Review – Book Club : The Next Chapter

The perfect rom-com for those of the age where they might feel like romance is dead.

Book Club left us back in 2018 with four friends trying to find romance in their 60s and 70s. That was thanks to the book club they have where they explored the worldwide craze, 50 Shades of Grey.

It was a hilarious poke at finding love later in life and finding it in all the wrong places. And sometimes just letting go to have a bit of fun.

That theme of letting go continues into The Next Chapter based very loosely around Paulo Coelho’s, The Alchemist. Of which, The Alchemist is one of the world’s most translated books by a living author. It’s sold over 150 million copies worldwide. A great feat considering it was only published in 1988.

The four friends: Vivian (Jane Fonda), Carol Mary Steenburgen), Diane (Diane Keaton) and Sharon (Candice Bergen) have continued their book club over the years. More so during the COVID-19 lockdowns that cursed the world. But when restrictions are lifted and they can finally see each other, Vivian comes with some big news. She’s engaged.

This sets in motion the trip of a lifetime and the four jet off on a bachelorette trip through Italy.

These retired ladies have a rough itinerary, but there’s no time frame to when they have to do it. Ladies of leisure you could say. They explore the sites of Rome and question how it is they’re only now doing this together. They sample all the culinary delights and find any excuse to sip a glass of wine after a day on their feet. Or during the day. There’s no time like any time to enjoy a wine according to these ladies.

As you can imagine, things don’t always go to plan. But the light-hearted overtone of the film, means all these bad luck moments are either comical or shrugged off. Sticking to that “letting go” motto.

The trip ends with a surprise Vivien didn’t see coming, Diane certainly wasn’t expecting, Sharon didn’t want to have to do and Carol needed it.

The Next Chapter is very much akin to the comedy style of the 90s. And while for the most part it’s a humour that hasn’t worked on the big screen for quite some years, these veterans of Comedy quite simply nail it. It’s not just their comedic timing, it’s their ability to subtly hint to the audience “There’s some humour here, we’ll leave it to you to figure out”.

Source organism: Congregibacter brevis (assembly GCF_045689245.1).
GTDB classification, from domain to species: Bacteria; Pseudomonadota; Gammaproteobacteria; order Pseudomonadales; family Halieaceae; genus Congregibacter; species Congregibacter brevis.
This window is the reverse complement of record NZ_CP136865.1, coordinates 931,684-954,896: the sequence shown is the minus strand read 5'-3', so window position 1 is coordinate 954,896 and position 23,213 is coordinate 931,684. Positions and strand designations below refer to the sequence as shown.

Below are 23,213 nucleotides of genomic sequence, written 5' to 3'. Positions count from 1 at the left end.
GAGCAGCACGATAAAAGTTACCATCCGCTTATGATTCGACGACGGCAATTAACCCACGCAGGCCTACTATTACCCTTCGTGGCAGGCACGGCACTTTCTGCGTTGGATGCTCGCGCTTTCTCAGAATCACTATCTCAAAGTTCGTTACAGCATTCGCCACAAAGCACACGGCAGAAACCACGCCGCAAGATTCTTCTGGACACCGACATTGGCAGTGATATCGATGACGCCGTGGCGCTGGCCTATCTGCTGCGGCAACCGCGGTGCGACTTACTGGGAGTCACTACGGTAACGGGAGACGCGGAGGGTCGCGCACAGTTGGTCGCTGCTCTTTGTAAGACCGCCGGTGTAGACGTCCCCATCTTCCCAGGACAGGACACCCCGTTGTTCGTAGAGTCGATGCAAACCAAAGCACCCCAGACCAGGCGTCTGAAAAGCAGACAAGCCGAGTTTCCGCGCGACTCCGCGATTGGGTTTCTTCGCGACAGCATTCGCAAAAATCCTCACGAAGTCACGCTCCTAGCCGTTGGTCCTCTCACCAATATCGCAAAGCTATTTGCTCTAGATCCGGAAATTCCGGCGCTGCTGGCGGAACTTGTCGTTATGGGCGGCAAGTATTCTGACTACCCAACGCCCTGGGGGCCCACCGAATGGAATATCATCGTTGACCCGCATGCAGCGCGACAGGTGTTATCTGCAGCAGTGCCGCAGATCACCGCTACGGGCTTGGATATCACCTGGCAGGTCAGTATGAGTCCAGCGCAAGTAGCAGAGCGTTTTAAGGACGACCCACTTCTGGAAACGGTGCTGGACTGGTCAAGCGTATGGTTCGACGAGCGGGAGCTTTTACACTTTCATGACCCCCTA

It’s also that comedic style that makes everything in the movie convenient. Their luggage is stolen, a rich friend helps them. Their car breaks down, a sexy policeman happens to come past. As convenient as it all is, it keeps the movie light and to a pace that doesn’t let you stop for a second to think how long this movie has been.

While the first film did tend to put a tiny bit more focus on the whole book side of things. This second instalment casually uses it to bind it to the first film, rather than use it as a focus. Which is fine, it doesn’t change how enjoyable the film is. It’s more a wasted opportunity to have more fun on the road.

Book Club: The Next Chapter is exactly as the cover says. There are no hidden messages or stern lessons. They aren’t trying to break the rom-com structure we’ve all come to either love or hate. It’s a film about four friends on holiday and the shenanigans they can find themselves in. As long as they’re in bed before 9. If you don’t find yourself having a good laugh along the way, you’ll certainly catch yourself smiling a whole darn lot.

Criterion 1
Users (0 votes) 0
What people say... Leave your rating
Sort by:

Be the first to leave a review.

User Avatar
{{{ review.rating_title }}}
{{{review.rating_comment | nl2br}}}

Show more
{{ pageNumber+1 }}
Leave your rating

Your browser does not support images upload. Please choose a modern one


Related articles

Win a double pass to see The Promised Land

Directed by Nikolaj Arcel (A ROYAL AFFAIR) THE PR0MISED LAND is...

Inside Out 2 delivers Pixar’s best sequel to date

It’s been ten years since Pixar delivered the masterpiece...

Win a double pass to Sting

Your biggest fear just got bigger! One cold, stormy...

Leave a Reply